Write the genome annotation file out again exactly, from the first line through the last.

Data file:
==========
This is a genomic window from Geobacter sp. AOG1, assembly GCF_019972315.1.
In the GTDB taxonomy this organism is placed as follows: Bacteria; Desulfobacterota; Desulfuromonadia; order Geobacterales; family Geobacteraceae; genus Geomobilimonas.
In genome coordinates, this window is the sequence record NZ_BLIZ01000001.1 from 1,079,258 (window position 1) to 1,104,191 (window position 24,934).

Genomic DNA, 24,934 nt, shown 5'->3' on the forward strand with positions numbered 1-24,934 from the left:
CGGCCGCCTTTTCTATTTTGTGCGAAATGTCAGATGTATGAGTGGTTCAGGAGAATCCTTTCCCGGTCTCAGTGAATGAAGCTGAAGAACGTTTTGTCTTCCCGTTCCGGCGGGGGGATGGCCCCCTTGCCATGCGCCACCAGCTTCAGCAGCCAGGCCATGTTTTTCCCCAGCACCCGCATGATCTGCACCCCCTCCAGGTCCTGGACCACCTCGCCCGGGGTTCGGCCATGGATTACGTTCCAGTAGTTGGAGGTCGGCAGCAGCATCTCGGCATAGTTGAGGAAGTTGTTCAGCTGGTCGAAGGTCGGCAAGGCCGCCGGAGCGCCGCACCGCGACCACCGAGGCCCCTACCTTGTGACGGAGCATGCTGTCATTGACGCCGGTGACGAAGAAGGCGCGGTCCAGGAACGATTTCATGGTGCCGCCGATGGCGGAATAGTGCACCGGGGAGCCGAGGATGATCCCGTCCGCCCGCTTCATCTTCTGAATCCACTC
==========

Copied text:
This is a genomic window from Geobacter sp. AOG1, assembly GCF_019972315.1.
In the GTDB taxonomy this organism is placed as follows: Bacteria; Desulfobacterota; Desulfuromonadia; order Geobacterales; family Geobacteraceae; genus Geomobilimonas.
In genome coordinates, this window is the sequence record NZ_BLIZ01000001.1 from 1,079,258 (window position 1) to 1,104,191 (window position 24,934).

Genomic DNA, 24,934 nt, shown 5'->3' on the forward strand with positions numbered 1-24,934 from the left:
CGGCCGCCTTTTCTATTTTGTGCGAAATGTCAGATGTATGAGTGGTTCAGGAGAATCCTTTCCCGGTCTCAGTGAATGAAGCTGAAGAACGTTTTGTCTTCCCGTTCCGGCGGGGGGATGGCCCCCTTGCCATGCGCCACCAGCTTCAGCAGCCAGGCCATGTTTTTCCCCAGCACCCGCATGATCTGCACCCCCTCCAGGTCCTGGACCACCTCGCCCGGGGTTCGGCCATGGATTACGTTCCAGTAGTTGGAGGTCGGCAGCAGCATCTCGGCATAGTTGAGGAAGTTGTTCAGCTGGTCGAAGGTCGGCAAGGCCGCCGGAGCGCCGCACCGCGACCACCGAGGCCCCTACCTTGTGACGGAGCATGCTGTCATTGACGCCGGTGACGAAGAAGGCGCGGTCCAGGAACGATTTCATGGTGCCGCCGATGGCGGAATAGTGCACCGGGGAGCCGAGGATGATCCCGTCCGCCCGCTTCATCTTCTGAATCCACTC